The current exhibition investigates the human role in the naturalenvironment, with a specific emphasis on our interdependent relationship with water. Art will celebrate the vitality of water and/or compel audiences to consider their responsibility for the care and stewardship of this precious resource.
Prominent scientists often refer to the earth as "the creation" based on a realization that a "spiritual and cultural transformation" is needed to respond effectively. There is growing interested among evangelical Christians to address global environmental problems with the power of biblical truth, a movement often called "Creation Care." There is a growing consensus among many evangelicals, business and political leaders, and the general public that steps must be taken to address these issues.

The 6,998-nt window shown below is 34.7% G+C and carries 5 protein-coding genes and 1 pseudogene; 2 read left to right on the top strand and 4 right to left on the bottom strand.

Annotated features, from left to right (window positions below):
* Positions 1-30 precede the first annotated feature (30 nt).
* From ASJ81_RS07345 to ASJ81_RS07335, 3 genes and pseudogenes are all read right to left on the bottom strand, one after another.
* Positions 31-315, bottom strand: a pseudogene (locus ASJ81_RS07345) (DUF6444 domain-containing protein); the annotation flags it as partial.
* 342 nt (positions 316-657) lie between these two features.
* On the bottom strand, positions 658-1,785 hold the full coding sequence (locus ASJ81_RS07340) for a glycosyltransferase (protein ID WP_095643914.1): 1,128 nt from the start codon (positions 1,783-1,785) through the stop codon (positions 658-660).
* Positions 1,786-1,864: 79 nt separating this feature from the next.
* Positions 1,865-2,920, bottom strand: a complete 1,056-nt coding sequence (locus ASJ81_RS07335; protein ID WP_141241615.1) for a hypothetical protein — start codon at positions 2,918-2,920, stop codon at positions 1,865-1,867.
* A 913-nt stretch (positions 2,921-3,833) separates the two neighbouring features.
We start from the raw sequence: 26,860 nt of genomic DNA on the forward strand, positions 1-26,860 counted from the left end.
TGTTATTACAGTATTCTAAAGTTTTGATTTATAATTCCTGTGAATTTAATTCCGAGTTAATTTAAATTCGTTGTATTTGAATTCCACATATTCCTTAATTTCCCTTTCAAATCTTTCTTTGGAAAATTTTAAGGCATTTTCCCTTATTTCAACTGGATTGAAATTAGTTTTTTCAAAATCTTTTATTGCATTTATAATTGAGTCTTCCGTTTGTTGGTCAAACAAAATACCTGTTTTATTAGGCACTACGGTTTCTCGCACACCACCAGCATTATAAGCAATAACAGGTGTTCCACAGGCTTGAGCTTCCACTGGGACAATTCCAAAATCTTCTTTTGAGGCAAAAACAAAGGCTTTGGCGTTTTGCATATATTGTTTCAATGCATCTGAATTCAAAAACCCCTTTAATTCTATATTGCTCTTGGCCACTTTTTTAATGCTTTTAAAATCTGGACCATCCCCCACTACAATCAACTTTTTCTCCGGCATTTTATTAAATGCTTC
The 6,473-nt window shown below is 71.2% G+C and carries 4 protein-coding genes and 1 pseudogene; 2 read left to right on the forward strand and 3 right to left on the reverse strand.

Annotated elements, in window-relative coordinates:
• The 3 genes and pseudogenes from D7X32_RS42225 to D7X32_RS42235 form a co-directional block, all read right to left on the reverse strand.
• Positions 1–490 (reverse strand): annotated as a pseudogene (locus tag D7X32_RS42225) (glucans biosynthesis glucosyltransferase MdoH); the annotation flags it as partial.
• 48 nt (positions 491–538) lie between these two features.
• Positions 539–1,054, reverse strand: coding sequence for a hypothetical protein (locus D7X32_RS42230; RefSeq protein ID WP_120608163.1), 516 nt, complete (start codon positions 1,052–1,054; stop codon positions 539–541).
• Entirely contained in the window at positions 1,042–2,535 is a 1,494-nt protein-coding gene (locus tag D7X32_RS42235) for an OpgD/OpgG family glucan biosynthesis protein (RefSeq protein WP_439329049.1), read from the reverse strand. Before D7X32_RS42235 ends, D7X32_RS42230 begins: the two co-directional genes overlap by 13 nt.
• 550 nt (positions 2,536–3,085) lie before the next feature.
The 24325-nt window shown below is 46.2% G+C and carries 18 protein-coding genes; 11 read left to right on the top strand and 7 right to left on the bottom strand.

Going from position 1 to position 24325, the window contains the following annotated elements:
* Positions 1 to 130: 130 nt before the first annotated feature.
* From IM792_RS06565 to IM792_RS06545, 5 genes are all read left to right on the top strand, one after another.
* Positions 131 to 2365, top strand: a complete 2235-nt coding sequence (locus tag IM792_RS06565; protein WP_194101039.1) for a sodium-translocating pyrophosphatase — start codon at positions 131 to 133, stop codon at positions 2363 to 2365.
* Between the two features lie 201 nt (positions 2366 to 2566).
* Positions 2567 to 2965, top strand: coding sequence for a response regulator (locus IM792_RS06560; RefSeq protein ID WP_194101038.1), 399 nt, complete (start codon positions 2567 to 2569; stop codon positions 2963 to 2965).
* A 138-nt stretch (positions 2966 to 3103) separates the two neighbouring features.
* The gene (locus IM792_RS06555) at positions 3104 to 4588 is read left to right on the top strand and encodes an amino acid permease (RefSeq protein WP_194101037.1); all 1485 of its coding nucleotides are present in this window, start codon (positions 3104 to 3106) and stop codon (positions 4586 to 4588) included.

Only one percent of all water on earth is available for human consumption. This amount, vital for life, should be enough for all. It falls from the clouds on to the land, nourishes life, returns through rivers to the salty seas, and evaporates as fresh water back into the clouds. However, water is not available for all people. There is inequality in water use in the world. Many lessons could be drawn from how indigenous people avoid misuse of water.